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Communication has the same value for love that blood has for the life of an individual. Have you ever contemplated this? In his book “Love in Marriage,” Ed Wheat provides a radical statement: “Betrayal kills thousands of marriages and silence, tens of thousands.”

Any relationship is impossible without communication. You and your future spouse should know about this and this should also determine your relationship with God.

1. How would you identify the word “communication?” What definition does this word hold for you? Write your definition here. After you have finished this test, don’t forget to look at your partner’s test also.

2. Now, what does the term “listen” mean to you?

If there is any baggage necessary for a young couple for the beginning of their life together, then this baggage needs to become “communication with each other, which they should support at any price.”

Married life may be compared to a large, multi-room residence, which the newlyweds enter on the day of marriage. They hope to use these rooms and rejoice together if the house is comfortable, and then they can accomplish much in their life together. However, in many marriages, the doors to some rooms remain locked—these rooms represent different areas of the relationship which the couple cannot enter and live in together. Attempts at opening these doors lead to failures and disappointment. The spouses cannot find a suitable key. Therefore, they are required to limit themselves with only several rooms, which can be easily unlocked, leaving different rooms with their promising possibilities locked and unused.

However, a special key exists, which opens all doors. It is not easily found, or rather, spouses must forge it together, which is a reasonably difficult task. This great art is effective spousal communication.

Let us examine another aspect of communication. While communicating, we exchange specific information. Each one of our messages consists of three components: words, tone of voice, and nonverbal information. We can convey much additional information while saying the same exact word, statement, or question by changing our tone of voice and using nonverbal components. Nonverbal means of communication include our facial expression, pose, gestures, and movement. A situation that may be brought as an example of nonverbal communication which should be avoided is holding a book out in front of you while speaking with the other person.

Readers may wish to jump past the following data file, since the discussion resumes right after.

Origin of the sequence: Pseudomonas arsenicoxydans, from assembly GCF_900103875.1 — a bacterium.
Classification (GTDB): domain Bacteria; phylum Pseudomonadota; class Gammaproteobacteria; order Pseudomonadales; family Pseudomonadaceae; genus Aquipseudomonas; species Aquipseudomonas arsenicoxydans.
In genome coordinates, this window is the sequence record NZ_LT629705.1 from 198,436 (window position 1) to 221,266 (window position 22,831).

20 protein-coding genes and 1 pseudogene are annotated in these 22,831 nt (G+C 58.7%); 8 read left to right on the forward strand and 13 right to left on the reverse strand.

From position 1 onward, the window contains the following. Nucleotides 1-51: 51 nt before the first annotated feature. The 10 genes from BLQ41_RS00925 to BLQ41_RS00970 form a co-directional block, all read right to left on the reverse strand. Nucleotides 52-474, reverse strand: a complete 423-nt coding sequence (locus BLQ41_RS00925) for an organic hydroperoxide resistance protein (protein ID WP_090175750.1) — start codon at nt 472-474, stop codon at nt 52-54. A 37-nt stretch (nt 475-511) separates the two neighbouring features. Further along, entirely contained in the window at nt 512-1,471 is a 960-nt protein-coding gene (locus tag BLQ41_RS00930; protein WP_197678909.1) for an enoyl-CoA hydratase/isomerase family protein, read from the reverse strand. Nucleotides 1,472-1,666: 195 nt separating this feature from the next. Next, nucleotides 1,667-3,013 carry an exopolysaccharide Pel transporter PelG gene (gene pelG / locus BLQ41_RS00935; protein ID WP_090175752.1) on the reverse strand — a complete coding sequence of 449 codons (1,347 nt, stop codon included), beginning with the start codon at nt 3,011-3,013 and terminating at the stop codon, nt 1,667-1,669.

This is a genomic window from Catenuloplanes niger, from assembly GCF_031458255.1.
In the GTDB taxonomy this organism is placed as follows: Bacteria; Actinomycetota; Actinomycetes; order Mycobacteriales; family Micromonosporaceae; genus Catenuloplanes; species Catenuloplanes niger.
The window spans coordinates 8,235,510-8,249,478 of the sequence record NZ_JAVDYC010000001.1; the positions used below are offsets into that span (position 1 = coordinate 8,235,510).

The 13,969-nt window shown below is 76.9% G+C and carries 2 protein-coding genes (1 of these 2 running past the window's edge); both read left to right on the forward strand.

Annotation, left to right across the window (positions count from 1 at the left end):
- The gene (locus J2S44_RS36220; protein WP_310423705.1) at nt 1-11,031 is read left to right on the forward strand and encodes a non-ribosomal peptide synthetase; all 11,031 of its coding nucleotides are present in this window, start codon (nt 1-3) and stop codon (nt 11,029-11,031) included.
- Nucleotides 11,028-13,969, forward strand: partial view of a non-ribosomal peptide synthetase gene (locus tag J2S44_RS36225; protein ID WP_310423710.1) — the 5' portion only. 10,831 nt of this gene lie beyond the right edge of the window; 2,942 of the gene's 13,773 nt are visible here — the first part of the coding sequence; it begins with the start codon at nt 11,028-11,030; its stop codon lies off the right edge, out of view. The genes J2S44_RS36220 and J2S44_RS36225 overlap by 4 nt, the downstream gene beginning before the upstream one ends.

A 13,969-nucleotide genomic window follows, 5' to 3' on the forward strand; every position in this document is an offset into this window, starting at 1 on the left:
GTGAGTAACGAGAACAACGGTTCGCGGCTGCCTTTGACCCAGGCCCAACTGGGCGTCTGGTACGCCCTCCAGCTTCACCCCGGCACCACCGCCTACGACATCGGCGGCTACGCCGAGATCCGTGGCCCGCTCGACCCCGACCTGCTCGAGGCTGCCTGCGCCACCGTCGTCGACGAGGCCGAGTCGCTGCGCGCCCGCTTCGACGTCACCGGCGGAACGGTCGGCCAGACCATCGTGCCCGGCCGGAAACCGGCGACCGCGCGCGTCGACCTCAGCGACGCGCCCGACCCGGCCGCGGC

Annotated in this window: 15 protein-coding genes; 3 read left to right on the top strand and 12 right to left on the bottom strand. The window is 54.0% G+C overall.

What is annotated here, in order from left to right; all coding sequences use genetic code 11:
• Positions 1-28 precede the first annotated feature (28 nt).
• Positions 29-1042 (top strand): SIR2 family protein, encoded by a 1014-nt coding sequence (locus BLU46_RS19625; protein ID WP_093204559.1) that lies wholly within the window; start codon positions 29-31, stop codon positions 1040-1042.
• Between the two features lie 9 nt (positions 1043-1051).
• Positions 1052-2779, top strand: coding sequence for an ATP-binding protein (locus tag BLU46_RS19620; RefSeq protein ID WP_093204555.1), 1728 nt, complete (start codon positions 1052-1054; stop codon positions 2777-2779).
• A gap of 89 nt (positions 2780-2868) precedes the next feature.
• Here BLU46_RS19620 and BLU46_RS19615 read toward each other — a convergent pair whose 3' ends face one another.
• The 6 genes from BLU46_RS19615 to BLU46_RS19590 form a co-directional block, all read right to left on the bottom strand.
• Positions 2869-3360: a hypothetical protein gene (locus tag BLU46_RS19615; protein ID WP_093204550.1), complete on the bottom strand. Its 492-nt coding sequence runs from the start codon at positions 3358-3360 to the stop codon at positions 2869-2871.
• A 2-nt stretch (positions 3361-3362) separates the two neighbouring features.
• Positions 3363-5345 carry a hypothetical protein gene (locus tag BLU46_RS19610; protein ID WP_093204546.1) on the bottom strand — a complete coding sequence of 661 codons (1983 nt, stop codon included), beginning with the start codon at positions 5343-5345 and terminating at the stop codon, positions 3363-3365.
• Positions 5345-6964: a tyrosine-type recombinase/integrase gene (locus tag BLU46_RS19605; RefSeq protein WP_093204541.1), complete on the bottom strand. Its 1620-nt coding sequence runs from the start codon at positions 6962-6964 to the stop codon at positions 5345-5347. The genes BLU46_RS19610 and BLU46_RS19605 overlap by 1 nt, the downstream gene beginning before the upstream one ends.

Components of Communication

There are three more additional components of communication. One researcher arranged these components according to their importance, in the following order. Information included in each of the components is specified in percentages:

  • Content – 7%
  • Tone – 38%
  • Nonverbal methods – 55%

Messages are often unclear when the three components are in opposition to each other.

3. Record which nonverbal methods you use while communicating with your other half.

4. Record which nonverbal methods your future spouse uses in communicating with you.

5. Record the meaning his or her nonverbal communication methods have for you.

6. How do you think your nonverbal communication methods affect your partner? Give an example:

Our nonverbal methods of communication and tone of voice are necessary elements of communication. If you don’t ever give your tone of voice a second thought, then make an audio recording of several of your conversations. Then listen to them and note the tone of your voice.

How will you behave yourself in the following situations?

1. It is Sunday. Your spouse asks you to go to the store, but you don’t want to. You say:

2. You want to watch your favorite television program, but your spouse constantly interrupts you and asks questions. The program is nearing its halfway point, and you don’t want to miss it. You say:

3. You are telling your spouse the most interesting events of the day. In the midst of the conversation, he or she yawns and says: “I’m going to go drink a cup of tea.” You answer:

4. Your wife is serving you breakfast. The eggs are overcooked, which you don’t like. The bread is covered with fresh butter, which you do like. You say:

5. Your wife asks you to wash the dishes after lunch because she is tired. You are also tired and would like to rest. Usually you wash the dishes together. You say:

6. You have just argued with one of your children and came to the conclusion that you are wrong. Apologizing in front of family members is not easy. You say:

The Word of God on Communication

Review the passages listed below and write down the basic idea of each one of them. You will notice that the verses are distributed into groups according to a main theme. Can you distinguish the main theme of each group? Briefly record it after the provided passages.